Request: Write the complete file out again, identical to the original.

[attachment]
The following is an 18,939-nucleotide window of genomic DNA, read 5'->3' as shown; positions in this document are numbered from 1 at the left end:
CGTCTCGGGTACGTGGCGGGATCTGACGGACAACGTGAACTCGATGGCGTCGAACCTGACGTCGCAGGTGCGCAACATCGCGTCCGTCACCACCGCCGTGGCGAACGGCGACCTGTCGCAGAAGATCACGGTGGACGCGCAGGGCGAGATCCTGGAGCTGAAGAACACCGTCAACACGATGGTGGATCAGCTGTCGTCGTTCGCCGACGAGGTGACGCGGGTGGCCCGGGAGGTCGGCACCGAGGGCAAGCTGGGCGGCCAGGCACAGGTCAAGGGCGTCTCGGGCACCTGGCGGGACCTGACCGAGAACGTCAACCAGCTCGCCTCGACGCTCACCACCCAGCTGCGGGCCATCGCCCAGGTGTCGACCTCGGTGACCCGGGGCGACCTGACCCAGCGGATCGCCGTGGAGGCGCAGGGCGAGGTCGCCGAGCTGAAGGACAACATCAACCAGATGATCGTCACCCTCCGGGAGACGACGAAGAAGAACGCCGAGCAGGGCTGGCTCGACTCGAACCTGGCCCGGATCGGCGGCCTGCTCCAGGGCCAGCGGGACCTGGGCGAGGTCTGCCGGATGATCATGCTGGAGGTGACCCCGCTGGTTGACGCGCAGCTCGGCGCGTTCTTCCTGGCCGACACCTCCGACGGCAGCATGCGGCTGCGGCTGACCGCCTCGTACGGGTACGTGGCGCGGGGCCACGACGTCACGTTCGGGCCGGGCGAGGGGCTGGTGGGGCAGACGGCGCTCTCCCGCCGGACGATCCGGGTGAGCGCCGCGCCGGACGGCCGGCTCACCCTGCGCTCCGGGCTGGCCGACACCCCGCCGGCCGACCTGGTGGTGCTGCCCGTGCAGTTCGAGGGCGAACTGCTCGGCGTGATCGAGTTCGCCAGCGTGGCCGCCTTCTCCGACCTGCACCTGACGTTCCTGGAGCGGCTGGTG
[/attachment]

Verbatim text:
The following is an 18,939-nucleotide window of genomic DNA, read 5'->3' as shown; positions in this document are numbered from 1 at the left end:
CGTCTCGGGTACGTGGCGGGATCTGACGGACAACGTGAACTCGATGGCGTCGAACCTGACGTCGCAGGTGCGCAACATCGCGTCCGTCACCACCGCCGTGGCGAACGGCGACCTGTCGCAGAAGATCACGGTGGACGCGCAGGGCGAGATCCTGGAGCTGAAGAACACCGTCAACACGATGGTGGATCAGCTGTCGTCGTTCGCCGACGAGGTGACGCGGGTGGCCCGGGAGGTCGGCACCGAGGGCAAGCTGGGCGGCCAGGCACAGGTCAAGGGCGTCTCGGGCACCTGGCGGGACCTGACCGAGAACGTCAACCAGCTCGCCTCGACGCTCACCACCCAGCTGCGGGCCATCGCCCAGGTGTCGACCTCGGTGACCCGGGGCGACCTGACCCAGCGGATCGCCGTGGAGGCGCAGGGCGAGGTCGCCGAGCTGAAGGACAACATCAACCAGATGATCGTCACCCTCCGGGAGACGACGAAGAAGAACGCCGAGCAGGGCTGGCTCGACTCGAACCTGGCCCGGATCGGCGGCCTGCTCCAGGGCCAGCGGGACCTGGGCGAGGTCTGCCGGATGATCATGCTGGAGGTGACCCCGCTGGTTGACGCGCAGCTCGGCGCGTTCTTCCTGGCCGACACCTCCGACGGCAGCATGCGGCTGCGGCTGACCGCCTCGTACGGGTACGTGGCGCGGGGCCACGACGTCACGTTCGGGCCGGGCGAGGGGCTGGTGGGGCAGACGGCGCTCTCCCGCCGGACGATCCGGGTGAGCGCCGCGCCGGACGGCCGGCTCACCCTGCGCTCCGGGCTGGCCGACACCCCGCCGGCCGACCTGGTGGTGCTGCCCGTGCAGTTCGAGGGCGAACTGCTCGGCGTGATCGAGTTCGCCAGCGTGGCCGCCTTCTCCGACCTGCACCTGACGTTCCTGGAGCGGCTGGTG